I’m hoping that all the dates can be repositioned or replaced at a later date.

My sincerest apologies to all our Scandinavian fans and friends, and of course the promoters and venues.

Graham Gouldman

Ron Sexsmith

Ron Sexsmith & Graham Gouldman

Here I am with the great Ron Sexsmith who Ariella and I saw last night at a special gig showcasing tracks from his new album ‘Forever Endeavour’.

I’m a long-time fan of Ron.

We discussed the possibility of writing together.

I urge you to check out Ron’s last album ‘Long Player Late Bloomer’ and his beautiful song ‘There’s gold in them hills’.

The BBC Singles Show – Lefsetz Letter

Hopefully Bob won’t mind that I have copied his post, you can find the orignal at The Lefsetz Letter website.


“The Joy Of The Single”: http://bit.ly/Xa23lq

My first single was “Martian Hop,” by the Ran-Dells.

I heard it on my transistor. Probably WABC. I needed to own it. I begged my mother to take me to the store to buy it. You didn’t have access to shops in the suburbs, you were reliant on the transportation of your parents. But I do remember riding my bike miles to Topps’ discount store to buy the Beach Boys’ “Summer Days (And Summer Nights!!)” a few years later, I needed it just that bad, I had to walk my Raleigh up the steep hill of Kings Highway on the way back.

But that was an album. After I realized singles were a raw deal. For the cost of a couple I could own LPs. Stuff like Gary Lewis & The Playboys’ “She’s Just My Style.” I remember being infatuated with the title track, and the album included covers of “Lies” and “All I Have To Do Is Dream,” which I first discovered on Jan & Dean’s “Command Performance.”

But I started with singles. “Martian Hop” had a pink label. And as much as I remember buying it, what I remember more is dropping the needle on it. That moment of anticipation, removing the disc from the paper sleeve, placing it on the heavy platter, and then lifting the tonearm with the ceramic needle and dropping it on the entry groove and hearing that static and then…THE MUSIC!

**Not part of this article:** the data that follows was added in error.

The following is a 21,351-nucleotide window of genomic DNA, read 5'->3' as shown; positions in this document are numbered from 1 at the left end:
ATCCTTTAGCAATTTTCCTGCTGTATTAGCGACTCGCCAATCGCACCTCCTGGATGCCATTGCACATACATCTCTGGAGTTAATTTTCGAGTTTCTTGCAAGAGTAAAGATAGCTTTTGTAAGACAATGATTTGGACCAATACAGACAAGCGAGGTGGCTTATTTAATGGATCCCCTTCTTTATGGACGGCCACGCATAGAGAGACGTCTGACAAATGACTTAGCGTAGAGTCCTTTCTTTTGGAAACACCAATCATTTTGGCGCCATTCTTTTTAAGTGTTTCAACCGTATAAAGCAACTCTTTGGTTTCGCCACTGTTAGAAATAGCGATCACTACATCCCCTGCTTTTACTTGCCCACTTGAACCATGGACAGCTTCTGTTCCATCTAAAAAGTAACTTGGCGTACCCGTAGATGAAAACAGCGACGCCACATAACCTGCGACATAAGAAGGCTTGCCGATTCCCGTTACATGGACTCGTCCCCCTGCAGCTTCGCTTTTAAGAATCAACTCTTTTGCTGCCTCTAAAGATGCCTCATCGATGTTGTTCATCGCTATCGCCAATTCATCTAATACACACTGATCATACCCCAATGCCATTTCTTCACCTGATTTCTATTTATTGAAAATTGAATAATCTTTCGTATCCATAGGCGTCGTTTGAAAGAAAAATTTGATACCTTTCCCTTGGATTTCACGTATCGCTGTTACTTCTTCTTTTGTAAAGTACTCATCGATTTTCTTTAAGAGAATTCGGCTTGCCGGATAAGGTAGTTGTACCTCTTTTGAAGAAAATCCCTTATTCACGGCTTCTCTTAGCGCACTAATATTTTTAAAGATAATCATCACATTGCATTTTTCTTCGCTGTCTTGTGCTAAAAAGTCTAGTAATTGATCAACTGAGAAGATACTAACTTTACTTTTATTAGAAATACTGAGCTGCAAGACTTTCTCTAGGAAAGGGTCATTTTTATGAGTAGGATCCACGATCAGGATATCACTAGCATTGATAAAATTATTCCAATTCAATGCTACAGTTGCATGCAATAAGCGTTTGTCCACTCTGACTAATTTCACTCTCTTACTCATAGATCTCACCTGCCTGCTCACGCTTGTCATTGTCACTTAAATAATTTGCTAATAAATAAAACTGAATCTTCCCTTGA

I’d like to say this BBC Four production is perfect. Alas, it’s not. But it gets so much so right that you’ve got to stop what you’re doing right now and watch it.


Norman Cook, aka Fatboy Slim, showing how you hold a record. How you reach into the sleeve and put your third and fourth fingers on the label and your thumb on the outside. Because THE GROOVES ARE SACRED!

There were never any fingerprints on my records. That would be sacrilegious. Like mistreating the Torah, leaving my baseball glove out in the rain. Records were to be respected. They were gifts from above. Limited in quantity. And never disposable. I’ve still got “Martian Hop,” so many of us still have our first single.

And then there’s Jimmy Webb. Testifying about hearing Glen Campbell’s “Turn Around Look At Me” in Oklahoma and praying to God that he can one day write a song for him. And years later, achieving his goal, proving that God truly does exist. When you hear “Wichita Lineman” come out of the speakers you’ll swoon. That’s what’s amazing about a great single. It doesn’t have to be your kind of music, you can’t explain why you like it, but you love it!

Kind of like “MacArthur Park.” I remember wincing every time it came on the radio, pushing the buttons frantically to find something else. And then, decades later, coming to love it. That’s what we adore about music, the way it’s set in amber, finalized, waiting for us to discover it.